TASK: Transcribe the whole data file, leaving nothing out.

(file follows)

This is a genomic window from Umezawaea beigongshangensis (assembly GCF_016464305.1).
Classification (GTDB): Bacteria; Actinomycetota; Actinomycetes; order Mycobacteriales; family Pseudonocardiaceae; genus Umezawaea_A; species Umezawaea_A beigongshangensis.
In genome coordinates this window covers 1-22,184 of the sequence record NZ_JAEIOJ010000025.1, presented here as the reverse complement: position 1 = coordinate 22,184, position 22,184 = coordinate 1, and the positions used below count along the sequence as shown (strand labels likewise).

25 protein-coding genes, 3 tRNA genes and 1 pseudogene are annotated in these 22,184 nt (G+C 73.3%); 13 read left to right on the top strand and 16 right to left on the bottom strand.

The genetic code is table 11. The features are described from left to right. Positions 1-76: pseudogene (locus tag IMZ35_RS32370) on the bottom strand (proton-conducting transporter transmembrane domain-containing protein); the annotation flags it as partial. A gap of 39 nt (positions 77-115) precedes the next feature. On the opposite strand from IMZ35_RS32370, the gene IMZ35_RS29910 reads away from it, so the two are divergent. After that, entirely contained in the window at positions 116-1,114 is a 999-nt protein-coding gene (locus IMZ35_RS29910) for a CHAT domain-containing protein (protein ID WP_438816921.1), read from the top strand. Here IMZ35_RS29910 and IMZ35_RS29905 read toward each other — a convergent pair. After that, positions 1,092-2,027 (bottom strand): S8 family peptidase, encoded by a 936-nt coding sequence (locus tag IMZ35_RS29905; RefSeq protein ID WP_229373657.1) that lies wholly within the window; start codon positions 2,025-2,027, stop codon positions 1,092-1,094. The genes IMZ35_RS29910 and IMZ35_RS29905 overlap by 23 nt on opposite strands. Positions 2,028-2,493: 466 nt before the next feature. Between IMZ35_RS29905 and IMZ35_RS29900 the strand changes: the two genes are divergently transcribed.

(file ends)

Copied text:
This is a genomic window from Umezawaea beigongshangensis (assembly GCF_016464305.1).
Classification (GTDB): Bacteria; Actinomycetota; Actinomycetes; order Mycobacteriales; family Pseudonocardiaceae; genus Umezawaea_A; species Umezawaea_A beigongshangensis.
In genome coordinates this window covers 1-22,184 of the sequence record NZ_JAEIOJ010000025.1, presented here as the reverse complement: position 1 = coordinate 22,184, position 22,184 = coordinate 1, and the positions used below count along the sequence as shown (strand labels likewise).

25 protein-coding genes, 3 tRNA genes and 1 pseudogene are annotated in these 22,184 nt (G+C 73.3%); 13 read left to right on the top strand and 16 right to left on the bottom strand.

The genetic code is table 11. The features are described from left to right. Positions 1-76: pseudogene (locus tag IMZ35_RS32370) on the bottom strand (proton-conducting transporter transmembrane domain-containing protein); the annotation flags it as partial. A gap of 39 nt (positions 77-115) precedes the next feature. On the opposite strand from IMZ35_RS32370, the gene IMZ35_RS29910 reads away from it, so the two are divergent. After that, entirely contained in the window at positions 116-1,114 is a 999-nt protein-coding gene (locus IMZ35_RS29910) for a CHAT domain-containing protein (protein ID WP_438816921.1), read from the top strand. Here IMZ35_RS29910 and IMZ35_RS29905 read toward each other — a convergent pair. After that, positions 1,092-2,027 (bottom strand): S8 family peptidase, encoded by a 936-nt coding sequence (locus tag IMZ35_RS29905; RefSeq protein ID WP_229373657.1) that lies wholly within the window; start codon positions 2,025-2,027, stop codon positions 1,092-1,094. The genes IMZ35_RS29910 and IMZ35_RS29905 overlap by 23 nt on opposite strands. Positions 2,028-2,493: 466 nt before the next feature. Between IMZ35_RS29905 and IMZ35_RS29900 the strand changes: the two genes are divergently transcribed.